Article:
By Brita Van Fossen, Editorial Assistant
As the stage 1 meaningful use deadline approaches, the push for electronic health record (EHR) implementation is becoming more pronounced throughout the American health care system. With such a wide array of choices on the market, the burden of narrowing the EHR selection down to one is daunting at best.
There are critical steps to EHR selection, not to mention questions to pose and EHR features to consider, but the most helpful advice arguably comes from those who actually have experience with a given system and know its capabilities and limitations.
A Family Practice Management survey may serve as a crucial tool to help practices determine the correct system for their particular needs. Rather than name one reigning EHR, the survey instead analyzed the satisfaction of 2,719 respondents with their EHR system, focusing specifically on the 30 systems used by 2,371 (87%) respondents. The 2,719 respondents marks a 550% increase in responses between now and the first publication of the survey six years ago. That total helps provide a broad range of data on of EHR systems and illustrates a sizable increase in use of electronic technology in practices.
Each of the 30 systems was analyzed on 17 different dimensions, ranging from the level of satisfaction with vendor support and training to whether the EHR system is intuitive and easy to use. In the magazine’s July/August issue, participants’ ratings of each EHR system are displayed in color-coded spectrum charts.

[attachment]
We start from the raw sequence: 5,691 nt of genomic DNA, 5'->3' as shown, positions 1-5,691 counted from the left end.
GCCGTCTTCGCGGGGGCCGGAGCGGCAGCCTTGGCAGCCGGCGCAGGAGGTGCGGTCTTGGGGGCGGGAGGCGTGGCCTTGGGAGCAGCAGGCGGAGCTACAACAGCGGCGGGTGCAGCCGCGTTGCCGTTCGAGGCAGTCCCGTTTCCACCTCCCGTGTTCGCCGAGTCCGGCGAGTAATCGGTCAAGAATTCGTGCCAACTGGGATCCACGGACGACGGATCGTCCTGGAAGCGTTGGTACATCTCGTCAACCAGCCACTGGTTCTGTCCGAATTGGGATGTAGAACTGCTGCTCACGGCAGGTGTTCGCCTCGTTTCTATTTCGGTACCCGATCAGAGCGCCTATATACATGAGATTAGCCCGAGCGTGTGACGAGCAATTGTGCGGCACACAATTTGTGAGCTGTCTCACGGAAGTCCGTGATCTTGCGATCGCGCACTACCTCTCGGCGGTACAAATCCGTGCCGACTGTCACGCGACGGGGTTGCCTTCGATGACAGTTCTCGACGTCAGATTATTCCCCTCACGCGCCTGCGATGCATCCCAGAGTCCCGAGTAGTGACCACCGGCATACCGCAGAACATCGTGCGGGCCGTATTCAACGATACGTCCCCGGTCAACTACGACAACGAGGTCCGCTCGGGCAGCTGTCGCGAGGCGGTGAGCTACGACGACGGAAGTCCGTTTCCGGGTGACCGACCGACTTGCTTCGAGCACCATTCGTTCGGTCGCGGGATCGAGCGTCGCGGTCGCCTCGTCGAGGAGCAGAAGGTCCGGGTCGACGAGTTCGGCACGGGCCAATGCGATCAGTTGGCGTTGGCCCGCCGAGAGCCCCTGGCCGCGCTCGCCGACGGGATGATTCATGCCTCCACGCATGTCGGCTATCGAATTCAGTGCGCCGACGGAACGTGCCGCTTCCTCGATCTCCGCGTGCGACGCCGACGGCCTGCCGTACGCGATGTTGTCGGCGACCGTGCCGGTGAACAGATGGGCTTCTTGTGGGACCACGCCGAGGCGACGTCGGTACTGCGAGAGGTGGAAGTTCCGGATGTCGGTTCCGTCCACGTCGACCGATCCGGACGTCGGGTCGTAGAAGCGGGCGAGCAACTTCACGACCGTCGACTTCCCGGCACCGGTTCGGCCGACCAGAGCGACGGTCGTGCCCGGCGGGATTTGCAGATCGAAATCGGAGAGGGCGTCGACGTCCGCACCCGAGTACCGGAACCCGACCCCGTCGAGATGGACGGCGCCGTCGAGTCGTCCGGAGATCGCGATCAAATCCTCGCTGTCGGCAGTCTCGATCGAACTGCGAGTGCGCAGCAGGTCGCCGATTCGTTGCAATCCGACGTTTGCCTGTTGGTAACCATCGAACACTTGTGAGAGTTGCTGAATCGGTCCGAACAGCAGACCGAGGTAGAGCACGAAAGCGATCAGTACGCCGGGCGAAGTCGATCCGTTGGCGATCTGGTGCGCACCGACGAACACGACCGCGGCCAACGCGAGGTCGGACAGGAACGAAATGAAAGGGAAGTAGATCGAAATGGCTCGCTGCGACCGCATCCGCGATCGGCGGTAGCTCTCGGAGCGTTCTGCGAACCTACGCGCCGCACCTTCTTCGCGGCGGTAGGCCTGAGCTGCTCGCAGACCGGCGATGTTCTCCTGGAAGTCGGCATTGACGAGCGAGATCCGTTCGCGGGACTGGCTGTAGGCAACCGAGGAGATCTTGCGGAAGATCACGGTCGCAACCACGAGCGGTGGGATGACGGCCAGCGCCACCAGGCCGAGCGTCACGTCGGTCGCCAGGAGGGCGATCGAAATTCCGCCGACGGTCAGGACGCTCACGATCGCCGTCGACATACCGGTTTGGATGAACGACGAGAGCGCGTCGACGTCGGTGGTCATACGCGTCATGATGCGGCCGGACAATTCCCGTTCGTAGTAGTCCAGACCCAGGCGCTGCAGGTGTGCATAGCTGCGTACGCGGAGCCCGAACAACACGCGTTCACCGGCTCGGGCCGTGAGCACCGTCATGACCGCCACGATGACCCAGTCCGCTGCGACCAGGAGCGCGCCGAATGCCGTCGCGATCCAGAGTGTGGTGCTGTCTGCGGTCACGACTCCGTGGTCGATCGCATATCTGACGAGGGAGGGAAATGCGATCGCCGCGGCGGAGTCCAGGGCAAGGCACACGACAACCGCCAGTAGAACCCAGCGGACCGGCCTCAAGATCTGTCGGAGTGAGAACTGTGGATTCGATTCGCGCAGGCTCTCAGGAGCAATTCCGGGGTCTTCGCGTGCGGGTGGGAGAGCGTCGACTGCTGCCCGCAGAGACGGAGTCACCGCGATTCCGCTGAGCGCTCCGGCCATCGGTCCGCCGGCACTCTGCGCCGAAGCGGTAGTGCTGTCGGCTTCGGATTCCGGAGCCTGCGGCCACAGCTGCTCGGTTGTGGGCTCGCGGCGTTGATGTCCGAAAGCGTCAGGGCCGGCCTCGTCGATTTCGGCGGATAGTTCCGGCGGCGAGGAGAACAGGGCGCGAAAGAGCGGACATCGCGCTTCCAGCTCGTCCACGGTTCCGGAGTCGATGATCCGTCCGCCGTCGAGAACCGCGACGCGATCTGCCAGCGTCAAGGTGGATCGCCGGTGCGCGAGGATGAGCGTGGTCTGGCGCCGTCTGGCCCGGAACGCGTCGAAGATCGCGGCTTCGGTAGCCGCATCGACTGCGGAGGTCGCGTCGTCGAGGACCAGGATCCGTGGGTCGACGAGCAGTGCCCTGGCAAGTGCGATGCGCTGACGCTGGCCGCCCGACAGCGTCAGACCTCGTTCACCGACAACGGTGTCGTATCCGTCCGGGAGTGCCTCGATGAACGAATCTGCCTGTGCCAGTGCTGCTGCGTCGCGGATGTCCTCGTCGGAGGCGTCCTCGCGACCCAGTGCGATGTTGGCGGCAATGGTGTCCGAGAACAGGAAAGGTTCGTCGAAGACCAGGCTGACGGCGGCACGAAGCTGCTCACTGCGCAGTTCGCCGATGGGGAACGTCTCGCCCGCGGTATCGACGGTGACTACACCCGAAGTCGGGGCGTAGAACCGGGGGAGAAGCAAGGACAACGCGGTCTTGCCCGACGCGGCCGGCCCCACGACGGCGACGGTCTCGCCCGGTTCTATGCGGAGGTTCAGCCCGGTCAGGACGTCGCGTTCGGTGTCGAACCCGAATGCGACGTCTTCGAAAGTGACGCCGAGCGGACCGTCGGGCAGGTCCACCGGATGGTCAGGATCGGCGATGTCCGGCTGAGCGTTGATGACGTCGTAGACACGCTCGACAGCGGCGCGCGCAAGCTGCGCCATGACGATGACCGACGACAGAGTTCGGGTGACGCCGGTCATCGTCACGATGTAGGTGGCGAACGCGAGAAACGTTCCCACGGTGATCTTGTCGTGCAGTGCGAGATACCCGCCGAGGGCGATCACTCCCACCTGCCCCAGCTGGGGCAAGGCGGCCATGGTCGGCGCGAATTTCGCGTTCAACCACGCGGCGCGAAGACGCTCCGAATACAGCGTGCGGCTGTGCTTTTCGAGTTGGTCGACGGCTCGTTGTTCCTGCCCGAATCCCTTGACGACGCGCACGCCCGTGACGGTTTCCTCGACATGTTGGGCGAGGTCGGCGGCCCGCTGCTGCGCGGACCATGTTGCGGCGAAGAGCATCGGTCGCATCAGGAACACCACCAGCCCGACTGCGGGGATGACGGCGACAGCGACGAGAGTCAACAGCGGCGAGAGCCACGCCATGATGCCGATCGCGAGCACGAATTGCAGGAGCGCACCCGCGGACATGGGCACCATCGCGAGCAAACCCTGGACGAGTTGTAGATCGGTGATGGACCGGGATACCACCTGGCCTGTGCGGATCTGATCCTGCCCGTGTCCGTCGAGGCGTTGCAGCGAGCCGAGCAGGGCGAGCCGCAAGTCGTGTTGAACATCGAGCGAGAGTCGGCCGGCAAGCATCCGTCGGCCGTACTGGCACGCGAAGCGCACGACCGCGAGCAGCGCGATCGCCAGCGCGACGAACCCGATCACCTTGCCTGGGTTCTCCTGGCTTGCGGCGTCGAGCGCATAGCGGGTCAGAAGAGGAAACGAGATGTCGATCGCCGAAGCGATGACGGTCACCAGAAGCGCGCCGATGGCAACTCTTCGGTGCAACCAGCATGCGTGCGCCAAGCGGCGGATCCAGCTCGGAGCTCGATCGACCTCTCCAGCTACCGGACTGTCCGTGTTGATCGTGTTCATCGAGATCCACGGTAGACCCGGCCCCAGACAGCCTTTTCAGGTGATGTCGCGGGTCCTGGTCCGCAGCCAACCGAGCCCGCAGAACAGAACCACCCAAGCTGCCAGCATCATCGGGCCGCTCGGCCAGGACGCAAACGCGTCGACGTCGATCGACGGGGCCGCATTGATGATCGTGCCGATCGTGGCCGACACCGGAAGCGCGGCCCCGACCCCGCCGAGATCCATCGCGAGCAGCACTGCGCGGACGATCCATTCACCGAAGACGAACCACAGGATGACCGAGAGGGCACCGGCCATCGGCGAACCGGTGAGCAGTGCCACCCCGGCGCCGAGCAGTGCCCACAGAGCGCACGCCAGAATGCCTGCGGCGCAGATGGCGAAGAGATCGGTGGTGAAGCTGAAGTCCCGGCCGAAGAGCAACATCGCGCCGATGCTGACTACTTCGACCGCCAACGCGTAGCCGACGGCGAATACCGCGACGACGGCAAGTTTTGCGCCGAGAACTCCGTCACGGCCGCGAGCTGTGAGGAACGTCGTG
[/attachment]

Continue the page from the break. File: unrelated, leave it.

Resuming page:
Although the authors admit that the ranking system is “crude,” they also state that it offers useful insights. For example, there seems to be a correlation between satisfaction with an EHR systems and practice size, with smaller practices happier than larger ones. An American Academy of Family Physicians article quotes FPM editor-in-chief Robert Edsall’s statement that this phenomenon is related to the fact that small practices have more physician input in the EHR selection process than larger practices, where EHR systems are likely being thrust upon them by a selection committee.
This correlation is one of the major takeaways of the survey — increased participation in the EHR selection process has a noticeable impact in satisfaction. In addition, the survey revealed that only 49% of participants agree that they are “highly satisfied” with their EHR; another 30% reported being dissatisfied.
With only slightly less than half of the participants reporting satisfaction with their EHR and the survey pointing to increased satisfaction with greater input, it stands to reason that significant increases in user satisfaction will only be realized when there is a heightened level of participation in the EHR selection process on the part of the tools’ end users — the physicians and nurses at the front line of delivering patient care.